The first Samurai Gunn is the sort of game that dominates dorm rooms and LAN parties. A four-player fighter, the main objective of Samurai Gunn is to, as game designer Beau Blyth describes it, emulate a Kurosawa film. You can dash, slash, or shoot a bullet, and more kills get you closer to the win.
It's very simple on the surface, but it seems like it's done so by design. Blyth doesn't want to change up the concept too much, because you might risk losing what made the original Samurai Gunn stand out.
"It's really just a lot of refinement," Blyth tells USgamer at PAX West 2019. "We're just spending lots of time refining everything we like about it, and trying not to add too much just for the sake of adding something. But really examining what's there, what's successful, and what isn't."
So what sets the sequel apart from the original Samurai Gunn? The addition of a dash is a big one, adding a second move to consume the charges you have and forcing you to make a choice every life between movement and offense. You can slash bullets to slow them down, or fire them out of a dash to speed them up or angle them, but the core is still the quick, one-hit kill combat.
For Blyth, Samurai Gunn 2 seems set to be a big moment for the series. Where the first laid out the blueprint, the sequel aims to refine it; the comparison Blyth draws is the difference between the first two Street Fighter games.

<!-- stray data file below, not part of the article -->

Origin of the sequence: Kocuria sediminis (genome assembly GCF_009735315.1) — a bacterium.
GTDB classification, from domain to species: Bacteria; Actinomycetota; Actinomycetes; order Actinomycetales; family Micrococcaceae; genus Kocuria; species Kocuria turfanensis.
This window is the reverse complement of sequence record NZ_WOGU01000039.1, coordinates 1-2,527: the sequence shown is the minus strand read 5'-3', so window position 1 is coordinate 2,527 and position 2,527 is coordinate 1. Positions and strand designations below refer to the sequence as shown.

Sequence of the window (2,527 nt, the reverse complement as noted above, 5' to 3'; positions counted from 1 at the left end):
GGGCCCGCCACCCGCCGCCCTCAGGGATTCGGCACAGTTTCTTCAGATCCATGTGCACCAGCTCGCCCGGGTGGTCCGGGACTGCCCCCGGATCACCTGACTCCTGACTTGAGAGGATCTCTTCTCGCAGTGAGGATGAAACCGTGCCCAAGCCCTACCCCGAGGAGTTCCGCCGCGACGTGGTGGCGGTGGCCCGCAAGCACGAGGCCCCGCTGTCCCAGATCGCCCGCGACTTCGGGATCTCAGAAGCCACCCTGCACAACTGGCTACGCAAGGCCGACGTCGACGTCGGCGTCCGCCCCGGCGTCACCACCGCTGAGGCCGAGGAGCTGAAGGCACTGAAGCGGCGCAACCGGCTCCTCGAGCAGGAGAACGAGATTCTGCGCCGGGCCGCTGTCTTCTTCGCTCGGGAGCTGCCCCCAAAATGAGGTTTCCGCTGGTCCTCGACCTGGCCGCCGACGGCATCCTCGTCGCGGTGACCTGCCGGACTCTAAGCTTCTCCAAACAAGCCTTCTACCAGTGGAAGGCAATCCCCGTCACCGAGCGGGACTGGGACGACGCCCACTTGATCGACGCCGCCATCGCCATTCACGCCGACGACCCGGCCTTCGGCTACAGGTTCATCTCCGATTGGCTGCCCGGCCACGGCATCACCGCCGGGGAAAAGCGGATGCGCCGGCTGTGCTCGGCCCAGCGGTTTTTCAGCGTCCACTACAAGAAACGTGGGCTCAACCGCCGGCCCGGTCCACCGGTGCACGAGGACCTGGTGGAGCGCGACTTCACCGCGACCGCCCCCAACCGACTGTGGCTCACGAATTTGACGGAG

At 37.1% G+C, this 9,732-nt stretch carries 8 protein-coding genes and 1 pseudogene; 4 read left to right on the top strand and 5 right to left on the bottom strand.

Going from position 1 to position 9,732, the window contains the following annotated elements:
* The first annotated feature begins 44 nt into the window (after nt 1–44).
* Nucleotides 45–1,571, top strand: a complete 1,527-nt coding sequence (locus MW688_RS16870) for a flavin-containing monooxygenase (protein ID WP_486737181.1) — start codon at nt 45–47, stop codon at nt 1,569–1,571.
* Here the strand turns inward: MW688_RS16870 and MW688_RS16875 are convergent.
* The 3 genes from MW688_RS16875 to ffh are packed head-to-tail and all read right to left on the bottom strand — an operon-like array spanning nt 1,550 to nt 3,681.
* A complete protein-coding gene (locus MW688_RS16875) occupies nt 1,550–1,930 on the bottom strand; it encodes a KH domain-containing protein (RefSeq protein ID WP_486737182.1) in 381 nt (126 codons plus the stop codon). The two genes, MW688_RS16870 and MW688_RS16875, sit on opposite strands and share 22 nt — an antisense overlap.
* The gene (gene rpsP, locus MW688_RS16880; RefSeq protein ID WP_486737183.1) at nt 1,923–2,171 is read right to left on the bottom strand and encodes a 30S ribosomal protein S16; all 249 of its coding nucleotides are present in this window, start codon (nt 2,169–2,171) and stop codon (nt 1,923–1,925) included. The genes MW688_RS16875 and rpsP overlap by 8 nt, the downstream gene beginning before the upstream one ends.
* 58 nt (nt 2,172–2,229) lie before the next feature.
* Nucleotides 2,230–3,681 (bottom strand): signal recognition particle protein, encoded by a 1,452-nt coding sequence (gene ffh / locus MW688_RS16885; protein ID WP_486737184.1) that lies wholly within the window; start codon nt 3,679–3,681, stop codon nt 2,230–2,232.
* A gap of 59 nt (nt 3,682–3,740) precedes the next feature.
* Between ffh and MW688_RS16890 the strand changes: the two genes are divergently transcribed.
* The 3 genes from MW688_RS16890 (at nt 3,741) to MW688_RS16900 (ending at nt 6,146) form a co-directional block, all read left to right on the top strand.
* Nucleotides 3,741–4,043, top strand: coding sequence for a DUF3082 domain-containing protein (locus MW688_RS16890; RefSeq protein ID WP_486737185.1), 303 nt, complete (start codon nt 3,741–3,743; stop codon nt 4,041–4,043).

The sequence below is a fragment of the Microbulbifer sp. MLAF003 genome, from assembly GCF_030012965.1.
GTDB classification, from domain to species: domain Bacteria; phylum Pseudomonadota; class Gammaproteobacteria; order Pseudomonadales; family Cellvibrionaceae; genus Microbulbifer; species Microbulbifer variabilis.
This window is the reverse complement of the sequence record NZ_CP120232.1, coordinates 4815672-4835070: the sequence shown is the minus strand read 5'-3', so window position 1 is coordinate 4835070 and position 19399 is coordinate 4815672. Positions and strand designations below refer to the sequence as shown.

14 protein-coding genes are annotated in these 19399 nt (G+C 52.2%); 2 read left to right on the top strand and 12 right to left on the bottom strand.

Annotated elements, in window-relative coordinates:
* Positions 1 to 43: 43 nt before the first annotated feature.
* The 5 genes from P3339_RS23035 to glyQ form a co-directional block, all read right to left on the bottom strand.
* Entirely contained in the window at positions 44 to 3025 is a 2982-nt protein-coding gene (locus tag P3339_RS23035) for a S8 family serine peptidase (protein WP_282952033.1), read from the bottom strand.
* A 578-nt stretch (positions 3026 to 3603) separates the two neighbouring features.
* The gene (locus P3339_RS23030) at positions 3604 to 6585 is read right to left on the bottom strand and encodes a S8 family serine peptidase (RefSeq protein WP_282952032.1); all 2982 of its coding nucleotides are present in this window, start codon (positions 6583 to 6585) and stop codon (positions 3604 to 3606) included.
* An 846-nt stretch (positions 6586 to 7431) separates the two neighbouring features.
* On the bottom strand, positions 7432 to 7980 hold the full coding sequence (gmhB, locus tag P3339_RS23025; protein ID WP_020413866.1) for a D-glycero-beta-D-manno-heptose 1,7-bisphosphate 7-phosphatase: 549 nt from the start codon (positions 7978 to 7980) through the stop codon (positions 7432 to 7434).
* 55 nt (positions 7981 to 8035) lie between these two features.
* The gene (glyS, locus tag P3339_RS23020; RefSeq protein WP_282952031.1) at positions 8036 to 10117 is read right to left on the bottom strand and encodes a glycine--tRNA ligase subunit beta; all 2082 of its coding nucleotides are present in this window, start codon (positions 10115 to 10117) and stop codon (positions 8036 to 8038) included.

"Samurai Gunn 1 is very much like Street Fighter 1," Blyth says. "When was the last time you played Street Fighter 1? Nobody remembers Street Fighter 1."
From a bump-up in frames per second and a new single-player campaign, which Blyth says he hopes to have four-player co-op working in, Samurai Gunn 2 is looking to have that Street Fighter 2 moment. And even in its early stage, it works exceptionally well. I hopped on to play a few quick matches at PAX, and found myself transported back in time to old dorm days of tense swordfights and narrow dodges. The tension of every clash, as four players dodge and dart around Samurai Gunn 2's arenas, is palpable and honed to a fine edge.
At its core, Samurai Gunn 2 is deceptively simple. It is meant, as Blyth tells us, to be pick-up-and-play. But the hope is that many people will do so, and find that same party-game atmosphere in its Kurosawa-style deathmatches. More than anything, it's about removing blockers between the player and the game.
"Feeling like whenever you fail, it's your own fault," Blyth says. "That's the thing we're examining a lot."